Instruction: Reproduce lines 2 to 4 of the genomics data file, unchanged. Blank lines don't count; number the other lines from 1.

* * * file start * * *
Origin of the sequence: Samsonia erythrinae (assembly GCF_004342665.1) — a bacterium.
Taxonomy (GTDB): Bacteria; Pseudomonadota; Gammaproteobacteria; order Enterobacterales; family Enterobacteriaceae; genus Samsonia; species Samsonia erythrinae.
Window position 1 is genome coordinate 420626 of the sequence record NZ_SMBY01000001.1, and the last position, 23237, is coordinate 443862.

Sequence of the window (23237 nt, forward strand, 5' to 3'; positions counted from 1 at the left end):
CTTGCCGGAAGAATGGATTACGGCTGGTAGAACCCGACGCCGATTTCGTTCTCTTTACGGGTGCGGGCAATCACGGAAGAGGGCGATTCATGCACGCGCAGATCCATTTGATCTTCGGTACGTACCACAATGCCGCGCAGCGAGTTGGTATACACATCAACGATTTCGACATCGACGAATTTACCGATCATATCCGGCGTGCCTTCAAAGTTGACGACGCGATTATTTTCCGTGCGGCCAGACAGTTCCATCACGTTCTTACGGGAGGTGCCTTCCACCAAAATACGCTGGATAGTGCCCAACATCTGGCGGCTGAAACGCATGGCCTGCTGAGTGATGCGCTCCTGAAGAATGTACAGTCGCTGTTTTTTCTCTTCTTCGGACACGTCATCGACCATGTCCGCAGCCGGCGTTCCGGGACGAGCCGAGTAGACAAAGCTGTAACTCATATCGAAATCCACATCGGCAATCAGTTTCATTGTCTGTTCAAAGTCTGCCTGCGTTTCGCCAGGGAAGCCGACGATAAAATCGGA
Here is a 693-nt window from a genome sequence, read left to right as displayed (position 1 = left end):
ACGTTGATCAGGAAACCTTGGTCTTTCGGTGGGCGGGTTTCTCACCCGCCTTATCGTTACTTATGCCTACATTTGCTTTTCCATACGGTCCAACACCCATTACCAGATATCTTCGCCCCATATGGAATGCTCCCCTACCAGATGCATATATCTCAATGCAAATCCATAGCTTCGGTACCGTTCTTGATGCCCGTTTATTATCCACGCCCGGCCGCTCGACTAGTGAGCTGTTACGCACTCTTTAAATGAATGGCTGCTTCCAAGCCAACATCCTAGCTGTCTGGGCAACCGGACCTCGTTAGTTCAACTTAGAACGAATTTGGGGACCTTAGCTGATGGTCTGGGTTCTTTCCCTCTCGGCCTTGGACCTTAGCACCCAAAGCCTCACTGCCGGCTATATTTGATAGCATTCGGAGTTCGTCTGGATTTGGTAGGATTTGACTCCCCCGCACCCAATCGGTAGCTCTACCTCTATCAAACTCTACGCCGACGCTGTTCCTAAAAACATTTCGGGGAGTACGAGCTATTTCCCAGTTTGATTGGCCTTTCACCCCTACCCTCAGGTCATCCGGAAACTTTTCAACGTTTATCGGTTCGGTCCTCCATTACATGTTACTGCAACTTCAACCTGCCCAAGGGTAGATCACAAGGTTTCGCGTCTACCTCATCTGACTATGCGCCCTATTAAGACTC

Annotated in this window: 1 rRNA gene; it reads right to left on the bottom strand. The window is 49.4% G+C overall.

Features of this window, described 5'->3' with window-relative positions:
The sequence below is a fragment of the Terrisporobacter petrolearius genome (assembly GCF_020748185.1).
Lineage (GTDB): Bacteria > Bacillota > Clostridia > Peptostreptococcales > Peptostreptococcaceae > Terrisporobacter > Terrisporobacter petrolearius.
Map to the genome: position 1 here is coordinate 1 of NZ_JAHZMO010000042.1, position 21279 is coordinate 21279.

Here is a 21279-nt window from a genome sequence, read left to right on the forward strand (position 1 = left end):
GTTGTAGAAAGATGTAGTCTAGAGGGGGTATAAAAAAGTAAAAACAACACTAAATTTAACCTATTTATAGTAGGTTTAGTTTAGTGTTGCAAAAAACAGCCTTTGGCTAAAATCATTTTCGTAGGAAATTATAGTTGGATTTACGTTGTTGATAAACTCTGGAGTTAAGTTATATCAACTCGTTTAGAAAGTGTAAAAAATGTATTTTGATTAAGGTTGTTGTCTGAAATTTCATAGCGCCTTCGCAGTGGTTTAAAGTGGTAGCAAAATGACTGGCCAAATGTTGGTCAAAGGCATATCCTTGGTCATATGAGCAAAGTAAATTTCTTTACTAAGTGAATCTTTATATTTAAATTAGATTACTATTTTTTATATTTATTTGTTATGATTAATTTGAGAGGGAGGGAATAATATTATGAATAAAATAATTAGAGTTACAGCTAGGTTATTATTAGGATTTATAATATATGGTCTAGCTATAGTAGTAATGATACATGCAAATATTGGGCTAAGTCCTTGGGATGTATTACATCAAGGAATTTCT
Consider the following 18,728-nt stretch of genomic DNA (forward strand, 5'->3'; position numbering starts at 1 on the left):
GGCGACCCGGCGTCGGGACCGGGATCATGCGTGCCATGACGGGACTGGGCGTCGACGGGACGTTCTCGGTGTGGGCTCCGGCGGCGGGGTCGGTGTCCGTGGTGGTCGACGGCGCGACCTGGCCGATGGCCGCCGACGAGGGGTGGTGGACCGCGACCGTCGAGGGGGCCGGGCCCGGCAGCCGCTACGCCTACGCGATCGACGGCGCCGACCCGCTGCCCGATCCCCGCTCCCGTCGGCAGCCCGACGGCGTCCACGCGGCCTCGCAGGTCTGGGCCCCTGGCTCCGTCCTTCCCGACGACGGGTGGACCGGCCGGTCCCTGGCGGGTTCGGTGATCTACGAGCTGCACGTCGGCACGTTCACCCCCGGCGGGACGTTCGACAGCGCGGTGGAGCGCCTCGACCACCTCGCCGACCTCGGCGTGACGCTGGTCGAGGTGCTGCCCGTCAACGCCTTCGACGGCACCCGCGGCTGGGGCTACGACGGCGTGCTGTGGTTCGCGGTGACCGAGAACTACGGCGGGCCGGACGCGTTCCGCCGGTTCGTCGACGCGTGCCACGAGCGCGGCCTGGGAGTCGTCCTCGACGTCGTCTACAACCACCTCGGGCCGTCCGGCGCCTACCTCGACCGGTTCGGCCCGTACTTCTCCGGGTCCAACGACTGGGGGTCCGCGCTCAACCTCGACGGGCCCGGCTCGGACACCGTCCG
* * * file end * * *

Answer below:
Taxonomy (GTDB): Bacteria; Pseudomonadota; Gammaproteobacteria; order Enterobacterales; family Enterobacteriaceae; genus Samsonia; species Samsonia erythrinae.
Window position 1 is genome coordinate 420626 of the sequence record NZ_SMBY01000001.1, and the last position, 23237, is coordinate 443862.

Sequence of the window (23237 nt, forward strand, 5' to 3'; positions counted from 1 at the left end):